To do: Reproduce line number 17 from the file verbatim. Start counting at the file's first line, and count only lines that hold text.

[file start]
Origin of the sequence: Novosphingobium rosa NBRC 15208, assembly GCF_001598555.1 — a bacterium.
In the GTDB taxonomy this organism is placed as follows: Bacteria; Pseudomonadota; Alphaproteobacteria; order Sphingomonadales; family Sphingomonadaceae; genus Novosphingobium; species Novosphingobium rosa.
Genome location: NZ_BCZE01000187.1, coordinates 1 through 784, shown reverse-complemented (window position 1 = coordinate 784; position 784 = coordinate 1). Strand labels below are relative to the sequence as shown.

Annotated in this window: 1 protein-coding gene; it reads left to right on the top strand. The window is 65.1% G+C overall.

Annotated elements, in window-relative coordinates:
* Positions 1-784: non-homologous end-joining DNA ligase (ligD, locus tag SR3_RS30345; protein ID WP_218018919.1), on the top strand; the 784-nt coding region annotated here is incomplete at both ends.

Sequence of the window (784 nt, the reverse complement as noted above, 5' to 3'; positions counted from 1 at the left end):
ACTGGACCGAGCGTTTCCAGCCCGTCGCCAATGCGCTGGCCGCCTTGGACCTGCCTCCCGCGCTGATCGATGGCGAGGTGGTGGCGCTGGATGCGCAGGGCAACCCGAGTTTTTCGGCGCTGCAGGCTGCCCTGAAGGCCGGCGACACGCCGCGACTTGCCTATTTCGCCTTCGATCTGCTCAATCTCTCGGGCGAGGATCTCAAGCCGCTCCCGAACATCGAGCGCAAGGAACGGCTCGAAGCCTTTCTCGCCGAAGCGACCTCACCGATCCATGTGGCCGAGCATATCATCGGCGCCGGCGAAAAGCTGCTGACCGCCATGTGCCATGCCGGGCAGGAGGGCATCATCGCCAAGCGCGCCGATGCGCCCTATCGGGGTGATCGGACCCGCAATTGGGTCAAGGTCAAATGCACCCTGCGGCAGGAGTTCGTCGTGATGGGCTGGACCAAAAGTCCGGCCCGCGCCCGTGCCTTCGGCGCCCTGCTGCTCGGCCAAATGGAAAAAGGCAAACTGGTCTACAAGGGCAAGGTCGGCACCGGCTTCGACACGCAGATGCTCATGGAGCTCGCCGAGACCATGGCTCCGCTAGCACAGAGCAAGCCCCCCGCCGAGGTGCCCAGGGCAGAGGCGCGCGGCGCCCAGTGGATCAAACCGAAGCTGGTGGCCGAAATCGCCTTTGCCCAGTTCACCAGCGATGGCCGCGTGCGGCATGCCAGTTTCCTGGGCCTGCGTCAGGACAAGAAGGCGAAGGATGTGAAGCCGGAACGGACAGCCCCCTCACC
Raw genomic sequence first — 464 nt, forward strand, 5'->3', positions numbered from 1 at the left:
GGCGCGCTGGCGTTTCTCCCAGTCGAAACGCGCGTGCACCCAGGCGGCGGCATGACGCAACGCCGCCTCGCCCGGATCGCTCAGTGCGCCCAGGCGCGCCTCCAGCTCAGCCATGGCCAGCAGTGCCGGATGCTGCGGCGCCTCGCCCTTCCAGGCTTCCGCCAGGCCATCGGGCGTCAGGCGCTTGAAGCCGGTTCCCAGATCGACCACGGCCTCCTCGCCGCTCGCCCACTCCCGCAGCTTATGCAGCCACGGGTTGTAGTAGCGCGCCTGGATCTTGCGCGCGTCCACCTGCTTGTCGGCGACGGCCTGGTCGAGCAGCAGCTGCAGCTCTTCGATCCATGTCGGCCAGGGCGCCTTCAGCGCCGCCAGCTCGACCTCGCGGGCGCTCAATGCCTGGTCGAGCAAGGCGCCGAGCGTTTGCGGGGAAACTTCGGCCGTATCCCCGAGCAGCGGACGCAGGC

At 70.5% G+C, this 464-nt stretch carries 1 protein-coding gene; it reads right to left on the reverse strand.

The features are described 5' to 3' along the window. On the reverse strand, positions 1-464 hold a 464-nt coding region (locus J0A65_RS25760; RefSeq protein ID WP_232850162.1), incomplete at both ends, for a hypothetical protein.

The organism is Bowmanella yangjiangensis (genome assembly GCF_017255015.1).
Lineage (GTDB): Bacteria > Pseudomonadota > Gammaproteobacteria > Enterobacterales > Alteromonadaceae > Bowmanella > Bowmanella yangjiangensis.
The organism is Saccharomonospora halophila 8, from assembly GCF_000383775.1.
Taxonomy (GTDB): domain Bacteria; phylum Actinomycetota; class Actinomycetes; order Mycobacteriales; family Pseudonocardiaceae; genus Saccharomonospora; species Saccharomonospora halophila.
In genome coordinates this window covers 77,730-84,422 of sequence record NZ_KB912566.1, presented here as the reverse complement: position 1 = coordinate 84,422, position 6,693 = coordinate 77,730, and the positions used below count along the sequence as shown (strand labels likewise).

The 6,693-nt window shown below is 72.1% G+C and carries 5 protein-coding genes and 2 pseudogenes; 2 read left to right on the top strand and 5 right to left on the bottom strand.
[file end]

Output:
In genome coordinates this window covers 77,730-84,422 of sequence record NZ_KB912566.1, presented here as the reverse complement: position 1 = coordinate 84,422, position 6,693 = coordinate 77,730, and the positions used below count along the sequence as shown (strand labels likewise).